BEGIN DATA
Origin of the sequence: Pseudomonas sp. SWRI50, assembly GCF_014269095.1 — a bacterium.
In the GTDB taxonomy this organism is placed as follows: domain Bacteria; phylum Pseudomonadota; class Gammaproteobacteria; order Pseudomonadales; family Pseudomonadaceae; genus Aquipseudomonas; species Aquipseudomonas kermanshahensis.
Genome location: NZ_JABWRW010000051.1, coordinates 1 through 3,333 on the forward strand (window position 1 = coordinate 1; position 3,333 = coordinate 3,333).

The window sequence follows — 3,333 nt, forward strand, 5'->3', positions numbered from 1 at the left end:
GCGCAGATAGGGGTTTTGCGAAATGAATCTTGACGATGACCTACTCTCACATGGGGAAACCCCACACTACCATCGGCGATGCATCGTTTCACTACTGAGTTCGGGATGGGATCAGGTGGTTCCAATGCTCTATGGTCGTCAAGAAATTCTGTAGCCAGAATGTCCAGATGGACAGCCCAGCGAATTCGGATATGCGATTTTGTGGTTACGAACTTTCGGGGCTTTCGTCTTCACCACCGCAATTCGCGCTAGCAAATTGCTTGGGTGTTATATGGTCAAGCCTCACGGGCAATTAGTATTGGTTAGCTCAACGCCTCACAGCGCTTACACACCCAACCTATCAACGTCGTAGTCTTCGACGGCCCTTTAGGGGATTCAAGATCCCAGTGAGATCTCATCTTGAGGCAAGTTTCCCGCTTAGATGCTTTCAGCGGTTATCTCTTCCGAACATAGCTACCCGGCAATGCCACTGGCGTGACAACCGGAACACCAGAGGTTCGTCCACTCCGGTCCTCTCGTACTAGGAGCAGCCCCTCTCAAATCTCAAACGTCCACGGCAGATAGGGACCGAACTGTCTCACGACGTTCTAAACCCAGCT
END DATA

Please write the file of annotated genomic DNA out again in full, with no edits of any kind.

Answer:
Origin of the sequence: Pseudomonas sp. SWRI50, assembly GCF_014269095.1 — a bacterium.
In the GTDB taxonomy this organism is placed as follows: domain Bacteria; phylum Pseudomonadota; class Gammaproteobacteria; order Pseudomonadales; family Pseudomonadaceae; genus Aquipseudomonas; species Aquipseudomonas kermanshahensis.
Genome location: NZ_JABWRW010000051.1, coordinates 1 through 3,333 on the forward strand (window position 1 = coordinate 1; position 3,333 = coordinate 3,333).

The window sequence follows — 3,333 nt, forward strand, 5'->3', positions numbered from 1 at the left end:
GCGCAGATAGGGGTTTTGCGAAATGAATCTTGACGATGACCTACTCTCACATGGGGAAACCCCACACTACCATCGGCGATGCATCGTTTCACTACTGAGTTCGGGATGGGATCAGGTGGTTCCAATGCTCTATGGTCGTCAAGAAATTCTGTAGCCAGAATGTCCAGATGGACAGCCCAGCGAATTCGGATATGCGATTTTGTGGTTACGAACTTTCGGGGCTTTCGTCTTCACCACCGCAATTCGCGCTAGCAAATTGCTTGGGTGTTATATGGTCAAGCCTCACGGGCAATTAGTATTGGTTAGCTCAACGCCTCACAGCGCTTACACACCCAACCTATCAACGTCGTAGTCTTCGACGGCCCTTTAGGGGATTCAAGATCCCAGTGAGATCTCATCTTGAGGCAAGTTTCCCGCTTAGATGCTTTCAGCGGTTATCTCTTCCGAACATAGCTACCCGGCAATGCCACTGGCGTGACAACCGGAACACCAGAGGTTCGTCCACTCCGGTCCTCTCGTACTAGGAGCAGCCCCTCTCAAATCTCAAACGTCCACGGCAGATAGGGACCGAACTGTCTCACGACGTTCTAAACCCAGCT